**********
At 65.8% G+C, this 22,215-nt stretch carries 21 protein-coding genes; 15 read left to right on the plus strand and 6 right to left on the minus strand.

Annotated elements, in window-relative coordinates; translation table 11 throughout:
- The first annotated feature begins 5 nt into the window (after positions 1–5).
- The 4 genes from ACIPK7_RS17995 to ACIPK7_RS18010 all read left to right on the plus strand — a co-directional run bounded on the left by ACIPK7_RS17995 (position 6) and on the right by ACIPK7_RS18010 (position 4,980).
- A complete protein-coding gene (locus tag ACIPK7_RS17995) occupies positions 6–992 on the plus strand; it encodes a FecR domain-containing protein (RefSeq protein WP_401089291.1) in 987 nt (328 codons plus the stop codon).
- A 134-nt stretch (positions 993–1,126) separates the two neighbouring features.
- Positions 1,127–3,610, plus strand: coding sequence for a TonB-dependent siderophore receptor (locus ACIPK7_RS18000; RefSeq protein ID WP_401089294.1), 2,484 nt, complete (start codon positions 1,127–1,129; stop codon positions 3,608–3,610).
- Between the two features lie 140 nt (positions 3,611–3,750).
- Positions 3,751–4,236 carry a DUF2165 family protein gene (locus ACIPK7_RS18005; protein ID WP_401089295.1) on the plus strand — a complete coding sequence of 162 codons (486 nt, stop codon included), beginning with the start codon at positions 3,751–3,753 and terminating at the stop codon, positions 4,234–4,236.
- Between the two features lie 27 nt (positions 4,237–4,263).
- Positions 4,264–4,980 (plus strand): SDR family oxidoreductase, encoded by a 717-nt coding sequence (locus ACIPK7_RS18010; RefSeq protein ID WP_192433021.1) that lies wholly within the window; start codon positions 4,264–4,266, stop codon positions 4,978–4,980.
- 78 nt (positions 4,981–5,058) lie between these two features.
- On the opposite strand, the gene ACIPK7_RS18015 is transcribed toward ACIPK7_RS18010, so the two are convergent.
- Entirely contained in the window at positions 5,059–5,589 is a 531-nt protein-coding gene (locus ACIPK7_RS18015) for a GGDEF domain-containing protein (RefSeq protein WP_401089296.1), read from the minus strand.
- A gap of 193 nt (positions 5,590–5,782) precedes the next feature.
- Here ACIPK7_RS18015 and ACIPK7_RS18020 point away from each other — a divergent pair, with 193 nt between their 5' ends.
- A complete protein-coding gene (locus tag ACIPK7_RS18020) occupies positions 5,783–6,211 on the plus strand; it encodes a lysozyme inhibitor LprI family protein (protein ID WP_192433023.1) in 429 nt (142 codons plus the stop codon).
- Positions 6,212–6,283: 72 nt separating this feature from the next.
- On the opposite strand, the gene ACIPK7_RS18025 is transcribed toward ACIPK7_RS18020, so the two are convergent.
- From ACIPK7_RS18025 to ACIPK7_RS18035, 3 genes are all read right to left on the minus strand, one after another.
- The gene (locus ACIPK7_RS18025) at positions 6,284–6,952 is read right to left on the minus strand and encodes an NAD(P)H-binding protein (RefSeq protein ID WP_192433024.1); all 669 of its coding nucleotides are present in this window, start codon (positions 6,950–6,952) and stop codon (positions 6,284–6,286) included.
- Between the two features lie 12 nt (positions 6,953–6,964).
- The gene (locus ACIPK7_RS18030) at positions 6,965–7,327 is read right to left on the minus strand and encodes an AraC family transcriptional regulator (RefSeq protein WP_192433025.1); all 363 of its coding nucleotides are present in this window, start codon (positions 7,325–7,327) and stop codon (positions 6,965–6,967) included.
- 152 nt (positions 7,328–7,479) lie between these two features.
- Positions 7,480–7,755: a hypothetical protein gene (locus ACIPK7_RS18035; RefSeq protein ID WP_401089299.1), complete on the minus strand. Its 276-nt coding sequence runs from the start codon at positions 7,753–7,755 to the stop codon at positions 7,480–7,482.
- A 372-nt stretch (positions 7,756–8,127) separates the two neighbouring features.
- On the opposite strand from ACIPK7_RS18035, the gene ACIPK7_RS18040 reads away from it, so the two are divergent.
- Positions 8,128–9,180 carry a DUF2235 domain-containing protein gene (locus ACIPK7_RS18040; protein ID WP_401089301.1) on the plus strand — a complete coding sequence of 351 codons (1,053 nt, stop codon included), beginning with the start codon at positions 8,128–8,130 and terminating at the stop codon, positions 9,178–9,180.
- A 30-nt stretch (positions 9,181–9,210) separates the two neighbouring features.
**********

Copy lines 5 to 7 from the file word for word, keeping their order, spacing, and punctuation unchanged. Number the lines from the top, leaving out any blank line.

- A complete protein-coding gene (locus tag ACIPK7_RS17995) occupies positions 6–992 on the plus strand; it encodes a FecR domain-containing protein (RefSeq protein WP_401089291.1) in 987 nt (328 codons plus the stop codon).
- A 134-nt stretch (positions 993–1,126) separates the two neighbouring features.
- Positions 1,127–3,610, plus strand: coding sequence for a TonB-dependent siderophore receptor (locus ACIPK7_RS18000; RefSeq protein ID WP_401089294.1), 2,484 nt, complete (start codon positions 1,127–1,129; stop codon positions 3,608–3,610).